https://kapalika.com

My religion is Satanism & Kashmir Shaivism via Vāmācāra

"We have none but evidence for the prosecution [against Satan] and yet we have rendered the verdict. To my mind, this is irregular. It is un-English. It is un-American; it is French." ... "We may not pay him reverence, for that would be indiscreet, but we can at least respect his talents." - Mark Twain
"God and the individual are one. To realize this is the essence of Shaivism." - Swami Lakshmanjoo

Mindmaster

Re: NEMO 93 on meditation and the brain/mind
« Reply #7 on: October 30, 2018, 11:46:55 pm »
Technically encouraging someone to commit certain types of crimes is illegal in some jurisdictions. In some jurisdictions certain use of drugs is still a criminal offense, so encouraging the use of certain drugs in certain jurisdictions is illegal, however due to the international nature of the internet, it's hard to navigate that and enforcement is spotty at best but in reality almost non-existent. In the end, what matters the most is what the hosting company will tolerate and in some cases the appearance of illegal discussion is enough for some hosts. Others won't care unless they get a court order. On another note the old "we condone but don't encourage" is the usual language when one wants to say they got no problem with it but are not actively promoting it.

Depends on a lot of particulars really, in most states weed = a parking ticket. Not really the same level as many other substances. The worst that will generally happen is you will get a fine and supervision, aka don't get caught again for X amount of time. But, you'd get similar for a moving violation in a vehicle. So, I guess it's sort of in between? Anyway...

It's not illegal anywhere to talk about drugs, and if you share your experiences with them just realize this is the Internet and you don't know who is reading. With that being said, Hamilton's Pharmacopoeia is a great show. :D

Anyway, we're on topic here for the forum if the angle is discussing their ritual / spiritual uses and this is similar to what academia talks about and I see no reason to panic. Much of that information is historical, and it's not an inducement to start taking them. Much of the information is garbage, but there are a few shreds of truth in it and it's worth elucidating the finer points.

As for the puritanism of condemning people whom decide they need assistance to achieve some ritual goal, this is the left-hand path, curb it -- no one cares what your opinion of their lives is. There is no cheating, only doing and not doing and there is irony that is immediately apparent when some proclaimed left-hand pather attempts to impose their morality on another. These are personal decisions that involve risks, but any risk you can live with is worth taking if it is profitable. If not, you're not going to do it again anyway, so do you need to be reprimanded by the life action police? In that comparison, I don't mean it in the way to exclude someone from the left-hand path, but rather as a "flag on that play" and a hint that one maybe should reflect on their actions in this regard.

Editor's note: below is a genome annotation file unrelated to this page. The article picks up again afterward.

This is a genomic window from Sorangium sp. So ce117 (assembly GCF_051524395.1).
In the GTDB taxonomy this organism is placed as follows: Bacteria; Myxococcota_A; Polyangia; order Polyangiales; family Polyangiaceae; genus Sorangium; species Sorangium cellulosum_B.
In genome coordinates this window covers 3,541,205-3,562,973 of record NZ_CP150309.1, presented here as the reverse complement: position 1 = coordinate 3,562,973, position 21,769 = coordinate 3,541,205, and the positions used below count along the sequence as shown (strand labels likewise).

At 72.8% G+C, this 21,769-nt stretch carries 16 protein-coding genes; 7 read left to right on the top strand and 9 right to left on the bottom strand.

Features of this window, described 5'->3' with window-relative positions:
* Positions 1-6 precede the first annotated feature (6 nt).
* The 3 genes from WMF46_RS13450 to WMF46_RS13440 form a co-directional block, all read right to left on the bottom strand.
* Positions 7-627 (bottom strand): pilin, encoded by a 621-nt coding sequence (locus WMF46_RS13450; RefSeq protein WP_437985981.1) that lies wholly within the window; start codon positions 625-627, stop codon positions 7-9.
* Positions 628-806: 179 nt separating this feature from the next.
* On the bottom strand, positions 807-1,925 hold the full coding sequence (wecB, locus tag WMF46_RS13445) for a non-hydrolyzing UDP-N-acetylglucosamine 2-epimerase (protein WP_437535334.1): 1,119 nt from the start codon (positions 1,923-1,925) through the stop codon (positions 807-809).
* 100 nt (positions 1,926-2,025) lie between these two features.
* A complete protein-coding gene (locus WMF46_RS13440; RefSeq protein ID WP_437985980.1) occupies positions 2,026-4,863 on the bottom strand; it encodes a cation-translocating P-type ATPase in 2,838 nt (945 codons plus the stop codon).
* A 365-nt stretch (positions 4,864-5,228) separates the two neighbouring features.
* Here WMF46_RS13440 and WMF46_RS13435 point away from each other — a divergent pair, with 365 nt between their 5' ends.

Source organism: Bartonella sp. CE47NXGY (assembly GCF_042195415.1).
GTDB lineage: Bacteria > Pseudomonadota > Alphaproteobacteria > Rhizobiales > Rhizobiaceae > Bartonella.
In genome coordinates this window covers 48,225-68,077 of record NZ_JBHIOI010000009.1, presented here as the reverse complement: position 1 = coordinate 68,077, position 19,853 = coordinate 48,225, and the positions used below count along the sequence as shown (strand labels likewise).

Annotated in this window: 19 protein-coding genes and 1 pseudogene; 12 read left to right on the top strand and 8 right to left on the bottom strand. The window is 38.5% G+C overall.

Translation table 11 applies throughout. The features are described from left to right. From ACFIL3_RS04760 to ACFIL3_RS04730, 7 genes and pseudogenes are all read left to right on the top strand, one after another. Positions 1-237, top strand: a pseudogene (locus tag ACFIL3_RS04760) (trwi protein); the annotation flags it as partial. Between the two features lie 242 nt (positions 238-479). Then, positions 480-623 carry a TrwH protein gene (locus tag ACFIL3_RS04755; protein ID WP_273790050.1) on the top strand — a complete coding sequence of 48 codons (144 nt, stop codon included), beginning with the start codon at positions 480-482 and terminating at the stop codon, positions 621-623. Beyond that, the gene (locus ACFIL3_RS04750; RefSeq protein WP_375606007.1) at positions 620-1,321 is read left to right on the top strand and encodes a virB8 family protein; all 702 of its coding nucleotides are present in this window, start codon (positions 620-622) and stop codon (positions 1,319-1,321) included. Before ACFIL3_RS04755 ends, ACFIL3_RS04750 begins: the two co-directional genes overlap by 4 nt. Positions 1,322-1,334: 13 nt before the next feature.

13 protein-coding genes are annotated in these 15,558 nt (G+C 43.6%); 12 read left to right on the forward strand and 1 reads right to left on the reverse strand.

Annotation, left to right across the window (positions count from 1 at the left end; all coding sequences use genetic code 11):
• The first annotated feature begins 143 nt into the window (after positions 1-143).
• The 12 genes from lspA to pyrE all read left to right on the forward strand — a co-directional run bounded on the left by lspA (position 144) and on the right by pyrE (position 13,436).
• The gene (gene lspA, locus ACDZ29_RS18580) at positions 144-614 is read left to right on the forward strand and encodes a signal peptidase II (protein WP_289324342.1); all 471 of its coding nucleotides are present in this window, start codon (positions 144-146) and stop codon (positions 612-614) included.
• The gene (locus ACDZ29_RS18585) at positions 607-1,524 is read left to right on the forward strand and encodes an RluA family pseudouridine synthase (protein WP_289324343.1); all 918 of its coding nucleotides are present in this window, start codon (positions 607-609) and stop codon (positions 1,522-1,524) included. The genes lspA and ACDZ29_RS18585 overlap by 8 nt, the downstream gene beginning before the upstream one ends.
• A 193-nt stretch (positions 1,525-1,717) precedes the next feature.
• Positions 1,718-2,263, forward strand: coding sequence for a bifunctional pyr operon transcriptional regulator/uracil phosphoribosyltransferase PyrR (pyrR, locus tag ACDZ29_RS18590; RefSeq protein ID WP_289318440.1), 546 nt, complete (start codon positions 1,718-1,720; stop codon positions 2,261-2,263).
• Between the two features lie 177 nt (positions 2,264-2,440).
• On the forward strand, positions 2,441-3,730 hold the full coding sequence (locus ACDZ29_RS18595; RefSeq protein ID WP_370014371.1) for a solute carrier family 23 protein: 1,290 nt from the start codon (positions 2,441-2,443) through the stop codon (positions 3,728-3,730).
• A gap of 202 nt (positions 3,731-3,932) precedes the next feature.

Mindmaster

Re: NEMO 93 on meditation and the brain/mind
« Reply #8 on: October 31, 2018, 12:01:35 am »
Wait, someine is actually applying all drugs effect the brain the same way and for that reason it's different than how meditation effects the brain? I'm sure all the hundreds of drugs out there, none of them work on similar characters with meditation. This argument is prime example of meditation being as damaging to one's connection to reality as much as drugs are.

What is the intrinsic value of being connected to the reality? I guess that's my argument in this regard. People make a big deal about something that seemingly has little utility. Do we spend most of our time relishing in it, or in our little fantasy lands that peak our interests far more? Reality is over-rated, if you ask me, very few people are aware or selfless enough to not be preoccupied with their own plight 24/7/365 to the grave.

So, on that basis, reality is just something someone tries to confine you in that is like a prison. When you go too far away from the consensus you're crazy, immoral, vile, evil, or whatever. I guess this is my hint that even thinking in this manner, for us, should be rather troubling.

Regarding drugs and mediation though, I don't see them related at all. Certainly, you can hallucinate during the meditation or whatever (it happens to me) but it's obvious that's what it is. As soon as you decide to snap out of it, it's like someone shut off the video game console -- no biggie. :D

Though certain drugs are conductive to relaxing, and relaxing helps meditation and spiritual experiences in general. Anything that helps you chill will increase the productivity of ritual or meditative work, at least if you aren't taking so much of it that it takes over -- so to speak. This is why all the old grimoires have things like hot baths, light eating, avoiding socialization, etc.. The point is simply to achieve a stress-less state. Once you know that, then you can come up with all sorts of ways to increase your efficiency. :D

idgo

Re: NEMO 93 on meditation and the brain/mind
« Reply #9 on: October 31, 2018, 02:49:43 am »
What is the intrinsic value of being connected to the reality?

Well said.